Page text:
Mérida, Yucatán — Complaining their electric bills have risen by 77 percent since August 2017, the association representing Yucatán’s hotel sector has taken their case to the national Energy Regulatory Commission (CRE).
Héctor Navarrete Medina, president of the Mexican Association of Hotels of Yucatán, said the higher power bills is seriously damaging the hotels’ bottom line.
The group is asking the CRE to rethink its mechanism for assessing commercial and industrial electric rates, which are much higher than anything a private home would see.
“Hoteliers from Baja California, Sinaloa and Guanajuato have already filed federal injunctions against the institution due to the collection of tariffs that have been gradually raised to establish the real damage to the companies that need this vital service,” said Navarrete Medina, whose group has 161 hotels in its membership.
“We understand that the CFE (the federal electric utility) is not responsible for tabulating tariffs, but that this function is exercised by the Energy Regulatory Commission, therefore, we are analyzing the legal conditions to protect ourselves against this dependence,” he said.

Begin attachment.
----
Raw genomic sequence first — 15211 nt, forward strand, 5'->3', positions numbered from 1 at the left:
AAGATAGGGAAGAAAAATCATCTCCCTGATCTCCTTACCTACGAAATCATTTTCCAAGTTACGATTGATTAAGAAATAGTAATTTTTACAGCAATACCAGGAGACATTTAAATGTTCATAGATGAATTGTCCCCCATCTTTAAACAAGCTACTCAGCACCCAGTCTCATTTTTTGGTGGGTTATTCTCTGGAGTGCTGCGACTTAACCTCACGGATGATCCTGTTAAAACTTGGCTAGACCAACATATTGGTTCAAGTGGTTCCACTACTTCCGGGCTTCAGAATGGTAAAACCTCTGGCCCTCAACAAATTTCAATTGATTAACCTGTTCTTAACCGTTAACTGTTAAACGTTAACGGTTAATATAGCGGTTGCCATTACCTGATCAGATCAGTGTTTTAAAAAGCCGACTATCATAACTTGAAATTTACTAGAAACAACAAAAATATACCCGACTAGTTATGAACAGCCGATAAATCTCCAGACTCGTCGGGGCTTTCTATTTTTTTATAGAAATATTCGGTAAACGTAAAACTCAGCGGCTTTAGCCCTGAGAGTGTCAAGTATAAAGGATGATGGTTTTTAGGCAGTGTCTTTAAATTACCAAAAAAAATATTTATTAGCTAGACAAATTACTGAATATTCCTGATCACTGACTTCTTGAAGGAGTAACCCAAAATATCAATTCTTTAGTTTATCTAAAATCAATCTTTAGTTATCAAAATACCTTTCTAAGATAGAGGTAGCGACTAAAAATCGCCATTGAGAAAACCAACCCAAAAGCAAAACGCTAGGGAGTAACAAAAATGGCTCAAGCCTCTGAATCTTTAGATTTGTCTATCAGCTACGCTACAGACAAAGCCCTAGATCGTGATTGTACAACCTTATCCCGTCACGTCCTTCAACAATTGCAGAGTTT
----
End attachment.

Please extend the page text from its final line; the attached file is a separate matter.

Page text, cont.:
Hotels are competitive and cannot simply pass the charges on to their customers.
Yucatán, which depends on fuel oil to generate energy, already has some of the nation’s highest CFE rates.
In 2017, a pilot plan called “Hoteles Verdes” promoted solar power in Mérida’s two- and three-star hotels. Hotels were offered up to 15 million pesos in multi-year tax credits and low-interest loans for using sun-powered hot-water systems, but no businesses stepped forward to sign up.
By 2019, some relief could be in sight.
The Mayakan natural-gas pipeline project is scheduled to begin operation in Yucatán by the beginning of next year.
The project will allow the region to be integrated into the National Gas Pipeline System.
When companies and households have access to natural gas, the CFE will be forced to reduce its rates, said the commissioner of the Energy Regulatory Commission, Guillermo Ignacio García Alcocer.
With information from La Jornada Maya